Mishler BD, Knerr N, González-Orozco CE, Thornhill AH, Laffan S, and Miller JT (2014) Phylogenetic measures of biodiversity and neo-and paleo-endemism in Australian Acacia. Nature Communications 5

Nelson LA, Davies KA, Scheffer SJ, Taylor GS, Giblin-Davis RM, Thornhill AH, Yeates DK (2014) An emerging example of tritrophic coevolution between flies (Diptera: Fergusoninidae) and nematodes (Nematoda: Neotylenchidae) on Myrtaceae host plants. Biological Journal of the Linnean Society. 111 (4), 699-718

Gonzalez-Orozco CE , Ebach MC, Laffan S, Thornhill AH, Knerr N, Schmidt-Lebuhn AN, Cargil CC, Clements M, Nagalingum NS, Mishler BD, Miller JT (2014) Quantifying Phytogeographical Regions of Australia Using Geospatial Turnover in Species Composition. PloS one. 9 (3), e92558

González-Orozco CE , Thornhill AH, Knerr N, Laffan S, Miller JT (2014) Biogeographical regions and phytogeography of the eucalypts. Diversity and Distributions 20 (1), 46-58

Purcell MF, Nelson LA, Thornhill AH, Yeates DK (2013) Two new species of Fergusonina Malloch gall fly (Diptera: Fergusoninidae) from leaf bud galls on black sallee (Eucalyptus stellulata) and manna gum (Eucalyptus viminalis) Australian Journal of Entomology 52 (4), 363-370

Yeoh SH, Ho SYW, Thornhill AH, Foley WJ (2013) Regional population expansion in Eucalyptus globulus. Molecular Phylogenetics and Evolution 68 (3), 498-501

Thornhill AH, Crisp MD (2012) Phylogenetic assessment of pollen characters in Myrtaceae. Australian Systematic Botany. 25(3) 171-187.

Thornhill AH, Macphail M (2012) Fossil myrtaceous pollen as evidence for the evolutionary history of the Myrtaceae: A review of fossil Myrtaceidites species. Review of Palaeobotany and Palynology 176-177, 1-23.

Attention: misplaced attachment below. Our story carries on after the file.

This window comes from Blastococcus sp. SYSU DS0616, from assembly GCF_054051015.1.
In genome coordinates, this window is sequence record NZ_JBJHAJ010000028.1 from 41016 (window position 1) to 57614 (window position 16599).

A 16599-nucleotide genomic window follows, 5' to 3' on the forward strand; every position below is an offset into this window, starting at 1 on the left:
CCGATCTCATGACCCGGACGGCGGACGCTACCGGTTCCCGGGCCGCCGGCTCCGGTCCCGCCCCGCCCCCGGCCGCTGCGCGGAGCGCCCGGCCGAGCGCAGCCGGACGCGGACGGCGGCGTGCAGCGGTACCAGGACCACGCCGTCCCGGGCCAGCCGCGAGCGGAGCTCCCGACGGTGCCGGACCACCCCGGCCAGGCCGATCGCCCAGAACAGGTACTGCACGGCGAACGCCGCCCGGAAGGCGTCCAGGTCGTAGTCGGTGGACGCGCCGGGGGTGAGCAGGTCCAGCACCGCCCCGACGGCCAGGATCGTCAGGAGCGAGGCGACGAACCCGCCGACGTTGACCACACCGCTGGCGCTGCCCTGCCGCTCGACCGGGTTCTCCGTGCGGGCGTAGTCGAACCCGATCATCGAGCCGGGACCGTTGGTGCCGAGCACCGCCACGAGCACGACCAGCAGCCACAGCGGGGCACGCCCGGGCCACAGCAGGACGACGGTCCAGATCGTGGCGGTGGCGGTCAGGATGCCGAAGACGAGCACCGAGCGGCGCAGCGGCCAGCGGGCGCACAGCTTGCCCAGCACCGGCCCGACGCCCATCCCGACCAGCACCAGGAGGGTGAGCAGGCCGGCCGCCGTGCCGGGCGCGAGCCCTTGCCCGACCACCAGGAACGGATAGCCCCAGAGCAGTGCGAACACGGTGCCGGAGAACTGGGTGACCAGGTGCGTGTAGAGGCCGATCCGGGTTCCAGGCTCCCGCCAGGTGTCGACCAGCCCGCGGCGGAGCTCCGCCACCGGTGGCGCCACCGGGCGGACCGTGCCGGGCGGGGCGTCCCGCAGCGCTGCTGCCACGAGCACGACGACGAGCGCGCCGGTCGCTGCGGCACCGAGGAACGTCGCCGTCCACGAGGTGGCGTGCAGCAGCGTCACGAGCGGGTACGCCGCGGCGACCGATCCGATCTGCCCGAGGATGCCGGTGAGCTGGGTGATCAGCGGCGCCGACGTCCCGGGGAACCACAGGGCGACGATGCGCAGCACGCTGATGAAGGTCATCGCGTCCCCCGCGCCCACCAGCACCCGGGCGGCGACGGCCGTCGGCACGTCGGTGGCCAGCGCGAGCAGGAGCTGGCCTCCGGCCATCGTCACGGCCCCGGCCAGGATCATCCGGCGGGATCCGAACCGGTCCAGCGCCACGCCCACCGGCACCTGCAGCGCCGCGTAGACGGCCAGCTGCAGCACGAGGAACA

Thornhill AH, Hope G, Craven LA, Crisp MD (2012) Pollen morphology of the Myrtaceae Part 1: Tribes Eucalypteae, Lophostemoneae, Syncarpieae, Xanthostemoneae and subfamily Psiloxyloideae. Australian Journal of Botany 60, 165-199.

Thornhill AH, Hope G, Craven LA, Crisp MD (2012) Pollen Morphology of the Myrtaceae Part 2: Tribes Backhousieae, Melaleuceae, Metrosidereae, Osbornieae and Syzygieae. Australian Journal of Botany 60, 200-224.

Thornhill AH, Wilson PG, Drudge J, Hope G, Craven LA, Crisp MD (2012) Pollen Morphology of the Myrtaceae Part 3: Tribes Chamelaucieae, Leptospermeae and Lindsayomyrteae. Australian Journal of Botany 60, 225-259.

Thornhill AH, Hope G, Craven LA, Crisp MD (2012) Pollen Morphology of the Myrtaceae Part 4: Tribes Kanieae, Myrteae and Tristanieae. Australian Journal of Botany 60, 260-289.

Thornhill AH, Popple LW, Carter RJ, Ho SYW, Crisp MD (2012) Are pollen fossils useful for calibrating relaxed molecular clock dating of phylogenies? A comparative study using Myrtaceae. Molecular Phylogenetics and Evolution 63, 15-27.

Crisp MD, Burrows GE, Cook LG, Thornhill AH, Bowman DMJS (2011) Flammable biomes dominated by eucalypts originated at the Cretaceous-Palaeogene boundary. Nature Communications 2, 1-8.

Thornhill AH (2010) Can Myrtaceae pollen of the Holocene from Bega Swamp (New South Wales, Australia) be compared with extant taxa? Terra Australis 32, 405-427.

Thornhill AH, Harper IS, Hallam ND (2008) The Development of the Digestive Glands and Enzymes in the Pitchers of Three Nepenthes Species: N. alata, N. tobaica, and N. ventricosa (Nepenthaceae). International Journal of Plant Sciences 169, 615-624.